The Chernobyl nuclear power plant has been relieved for the first time since Russia’s invasion of Ukraine. About half of the personnel present were able to return home after working at the site for nearly four weeks, the International Atomic Energy Agency IAEA said.
The nuclear power plant, where the worst nuclear disaster ever occurred in 1986, is under Russian control.
“Ukraine informed the International Atomic Energy Agency today that about half of the staff at the Chernobyl nuclear power plant were finally able to rotate and return home,” said Rafael Mariano Grossi, general manager of the IAEA, in a press release the agency said in a statement the night from Sunday to Monday.
According to the Ukrainian nuclear regulator, the rotation started in the morning. The agency said the personnel who were able to leave Chernobyl had been relieved by other Ukrainian personnel. Grossi applauds that partial rotation of staff. However, they had to carry out their work “under immensely stressful and exhausting conditions in the presence of foreign soldiers and without proper rest”.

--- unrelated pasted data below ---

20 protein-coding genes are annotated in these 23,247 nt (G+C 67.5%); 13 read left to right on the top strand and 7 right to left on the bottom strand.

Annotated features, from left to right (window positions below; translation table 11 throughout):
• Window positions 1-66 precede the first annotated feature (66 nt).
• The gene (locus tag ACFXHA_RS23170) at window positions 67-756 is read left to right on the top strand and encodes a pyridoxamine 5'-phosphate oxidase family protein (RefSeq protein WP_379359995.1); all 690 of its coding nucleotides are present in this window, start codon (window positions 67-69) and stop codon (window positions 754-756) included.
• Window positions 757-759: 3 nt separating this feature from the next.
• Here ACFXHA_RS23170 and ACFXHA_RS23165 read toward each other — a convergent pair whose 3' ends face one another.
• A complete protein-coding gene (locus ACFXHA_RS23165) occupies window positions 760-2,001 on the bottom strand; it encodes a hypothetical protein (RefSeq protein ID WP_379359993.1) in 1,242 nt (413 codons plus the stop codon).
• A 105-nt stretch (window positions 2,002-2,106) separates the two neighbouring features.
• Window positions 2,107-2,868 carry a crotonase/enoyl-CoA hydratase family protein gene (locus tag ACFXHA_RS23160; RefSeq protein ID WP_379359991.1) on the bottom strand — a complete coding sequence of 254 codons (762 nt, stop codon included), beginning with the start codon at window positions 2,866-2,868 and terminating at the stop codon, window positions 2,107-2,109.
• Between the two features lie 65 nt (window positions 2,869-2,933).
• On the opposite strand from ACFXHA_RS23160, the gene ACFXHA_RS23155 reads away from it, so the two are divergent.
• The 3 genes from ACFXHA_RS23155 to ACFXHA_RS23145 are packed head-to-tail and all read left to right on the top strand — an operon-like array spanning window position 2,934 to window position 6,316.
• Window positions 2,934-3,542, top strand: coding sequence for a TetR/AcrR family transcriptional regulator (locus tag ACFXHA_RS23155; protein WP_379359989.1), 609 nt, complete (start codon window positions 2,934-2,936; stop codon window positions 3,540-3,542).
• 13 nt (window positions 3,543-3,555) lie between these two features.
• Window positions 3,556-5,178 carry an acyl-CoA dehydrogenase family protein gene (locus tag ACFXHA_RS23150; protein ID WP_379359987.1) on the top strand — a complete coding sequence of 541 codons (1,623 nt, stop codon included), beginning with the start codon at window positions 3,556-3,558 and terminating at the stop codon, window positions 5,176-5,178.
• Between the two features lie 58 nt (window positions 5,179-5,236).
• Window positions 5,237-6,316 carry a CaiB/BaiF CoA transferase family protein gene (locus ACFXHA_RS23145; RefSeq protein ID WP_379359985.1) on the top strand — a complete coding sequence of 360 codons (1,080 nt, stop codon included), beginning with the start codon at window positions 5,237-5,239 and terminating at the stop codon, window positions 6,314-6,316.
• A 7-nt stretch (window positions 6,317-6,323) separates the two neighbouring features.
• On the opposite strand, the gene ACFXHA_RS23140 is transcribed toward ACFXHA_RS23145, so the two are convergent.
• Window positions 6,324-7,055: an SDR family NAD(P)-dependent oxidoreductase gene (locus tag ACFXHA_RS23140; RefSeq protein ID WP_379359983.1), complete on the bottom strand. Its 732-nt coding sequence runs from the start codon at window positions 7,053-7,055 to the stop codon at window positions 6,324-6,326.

Russian forces have been in control of the plant since February 24. A hundred Ukrainian technicians who had just completed a night shift continued to work at the site where radioactive elements still needed to be cooled. The French news agency AFP learned that the day shift could not relieve them.
“For today’s rotation, the site shift has been the same since the day before Russian troops entered the area,” the IAEA also said.
In 1986 reactor number 4 of the nuclear power plant exploded, causing the worst nuclear disaster ever. The IAEA also says it still has not received data from the Chernobyl observation systems. The other Ukrainian nuclear power plants do transmit such data. The agency had proposed to intervene on site to ensure the safety of the nuclear installations. The agency will also continue to hold consultations with that aim.